Alzheimer's Care

Tuesday, 16 April 2013

Seven Ways to Plan for the Cost of Caring for a loved one with Dementia

Elderly Care | Professional Care Manager | Caring for Parents with Dementia 
Arizona, Chandler, Tempe, Mesa, Gilbert, AZ

The cost of caring for loved ones with dementia will double in less than 30 years due to the increasing number of people developing the disease. According to a RAND Corporation study, the average individual cost to pay for care, including lost wages for a family member, is about $41,000 per year. With some living with Alzheimer’s for 20 years before death, that’s over $800,000 worth of care, privately purchased and given by a family member.

These individuals will overwhelm the medical systems and the government programs. Once diagnosed, it is smart to plan proactively before the dementia really gets bad. The study points out that the baby boom generation is not prepared for this massive growth in needed services and families are not prepared for the real cost of caring for a family member with a dementia.

Professional Care Managers, with a care plan, can help the family budget and plan for the cost and burden of care. Families that learn to share the care, give care with training, attend support groups, and have a care manager as a 'elder coach', are able to care longer for their loved ones and without placing them in a long-term care facility.

Here are seven ways a Professional Care Manager can help families early in the disease process plan for cost as well as burden:

  1. Review available resources. Look at total resources available for care and plan how and when to spend those resources. In some areas, it is best to save some resources to pay for the early months in skilled care before Medicaid starts. 

  2. Determine who will provide the care. Look at family and friends who have committed to assist with the care and plan a system of sharing the care that doesn’t burnout or burden the primary caregiver.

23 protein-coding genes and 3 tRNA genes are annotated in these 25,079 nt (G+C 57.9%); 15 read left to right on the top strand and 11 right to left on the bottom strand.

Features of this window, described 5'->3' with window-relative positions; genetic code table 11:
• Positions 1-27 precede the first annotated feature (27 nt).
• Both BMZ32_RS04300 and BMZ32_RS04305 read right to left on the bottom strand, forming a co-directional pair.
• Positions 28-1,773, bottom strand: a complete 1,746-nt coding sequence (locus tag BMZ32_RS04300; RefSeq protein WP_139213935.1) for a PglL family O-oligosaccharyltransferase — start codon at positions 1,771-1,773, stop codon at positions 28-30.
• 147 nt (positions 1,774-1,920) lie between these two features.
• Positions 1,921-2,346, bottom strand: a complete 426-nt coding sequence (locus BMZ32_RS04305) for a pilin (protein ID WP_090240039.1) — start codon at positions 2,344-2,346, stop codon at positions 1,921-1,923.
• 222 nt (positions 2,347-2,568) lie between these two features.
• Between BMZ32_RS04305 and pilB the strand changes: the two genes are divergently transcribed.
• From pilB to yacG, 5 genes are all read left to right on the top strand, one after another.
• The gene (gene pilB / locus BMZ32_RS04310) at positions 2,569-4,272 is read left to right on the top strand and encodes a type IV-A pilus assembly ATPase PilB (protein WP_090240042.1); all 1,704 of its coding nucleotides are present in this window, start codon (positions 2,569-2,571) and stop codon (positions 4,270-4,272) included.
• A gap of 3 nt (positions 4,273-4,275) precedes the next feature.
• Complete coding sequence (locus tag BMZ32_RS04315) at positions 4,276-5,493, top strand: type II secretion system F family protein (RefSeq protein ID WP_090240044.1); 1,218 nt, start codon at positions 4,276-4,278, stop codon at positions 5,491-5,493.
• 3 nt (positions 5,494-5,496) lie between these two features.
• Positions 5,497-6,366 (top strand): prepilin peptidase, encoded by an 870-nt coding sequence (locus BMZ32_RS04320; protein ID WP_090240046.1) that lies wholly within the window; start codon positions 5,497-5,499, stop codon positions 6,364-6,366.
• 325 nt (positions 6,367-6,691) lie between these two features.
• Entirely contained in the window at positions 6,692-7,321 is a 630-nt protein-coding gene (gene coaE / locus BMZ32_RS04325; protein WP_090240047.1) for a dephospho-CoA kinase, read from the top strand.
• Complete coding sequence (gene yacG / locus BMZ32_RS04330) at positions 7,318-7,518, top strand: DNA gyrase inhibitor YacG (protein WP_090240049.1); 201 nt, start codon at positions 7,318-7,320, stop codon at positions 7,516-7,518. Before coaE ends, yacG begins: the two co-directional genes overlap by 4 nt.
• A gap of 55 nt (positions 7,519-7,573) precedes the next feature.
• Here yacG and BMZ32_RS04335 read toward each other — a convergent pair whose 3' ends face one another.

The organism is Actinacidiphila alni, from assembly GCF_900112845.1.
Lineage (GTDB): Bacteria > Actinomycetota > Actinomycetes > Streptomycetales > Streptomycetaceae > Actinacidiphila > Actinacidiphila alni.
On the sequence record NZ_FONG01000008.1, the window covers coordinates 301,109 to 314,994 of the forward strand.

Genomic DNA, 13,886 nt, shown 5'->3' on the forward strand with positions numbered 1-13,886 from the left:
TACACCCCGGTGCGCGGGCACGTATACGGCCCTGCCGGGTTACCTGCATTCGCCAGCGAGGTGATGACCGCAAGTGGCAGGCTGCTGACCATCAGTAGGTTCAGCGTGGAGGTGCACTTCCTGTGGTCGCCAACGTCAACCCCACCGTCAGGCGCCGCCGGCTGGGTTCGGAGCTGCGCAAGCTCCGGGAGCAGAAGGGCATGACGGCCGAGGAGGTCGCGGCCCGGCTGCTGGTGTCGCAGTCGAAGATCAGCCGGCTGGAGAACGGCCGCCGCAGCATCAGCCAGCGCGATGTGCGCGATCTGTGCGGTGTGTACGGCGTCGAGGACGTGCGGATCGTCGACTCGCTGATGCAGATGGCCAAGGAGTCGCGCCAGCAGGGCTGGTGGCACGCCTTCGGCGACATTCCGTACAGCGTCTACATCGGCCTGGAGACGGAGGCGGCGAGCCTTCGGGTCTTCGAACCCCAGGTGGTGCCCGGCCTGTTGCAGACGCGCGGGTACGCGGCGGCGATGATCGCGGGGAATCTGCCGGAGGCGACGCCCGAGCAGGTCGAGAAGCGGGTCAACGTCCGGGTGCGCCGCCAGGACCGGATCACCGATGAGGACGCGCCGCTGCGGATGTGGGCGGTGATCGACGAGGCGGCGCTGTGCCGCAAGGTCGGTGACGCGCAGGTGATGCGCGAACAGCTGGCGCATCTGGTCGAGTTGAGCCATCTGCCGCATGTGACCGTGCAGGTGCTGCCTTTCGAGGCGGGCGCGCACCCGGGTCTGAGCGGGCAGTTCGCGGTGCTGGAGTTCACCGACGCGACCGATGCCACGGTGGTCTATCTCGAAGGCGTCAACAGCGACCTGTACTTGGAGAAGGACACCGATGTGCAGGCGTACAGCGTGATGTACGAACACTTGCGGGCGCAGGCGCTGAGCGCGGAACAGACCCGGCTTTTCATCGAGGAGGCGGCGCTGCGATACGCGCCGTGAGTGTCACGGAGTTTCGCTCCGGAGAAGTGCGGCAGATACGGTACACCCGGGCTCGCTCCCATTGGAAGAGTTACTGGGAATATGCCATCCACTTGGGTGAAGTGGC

3. Utilize community resources. Help the family use community resources such as respite programs and “free systems of companion care” before having to spend dollars on home care. 

  4. Educate families. Teach families on how to communicate in order to reduce stress, adverse behaviors and preserve dignity of the individuals with dementia. 
Modify Homes. Teach families how to retrofit their homes for safety and recommend technology to guard against wandering. 

  6. Systemize the medical needs. Set up systems of medication and medical care attention that secure the best level of care. 
Enable legal and entitlement advice. See that families have legal advice that will allow them to apply for government benefits. Educate the family on all the entitlements and benefits available – they can differ from community to community.
The bottom line is that a Professional Care Manager can often reduce the necessary expenditures and stress by preventing or delaying events such as hospitalizations from occurring. To learn more about a Care Manager and available care plans visit our site at

1 comment:

  1. Thank you for sharing this seven ways of caring for a loved one with Dementia. It's really help for families with someone with Dementia problem.

    Dementia Clinic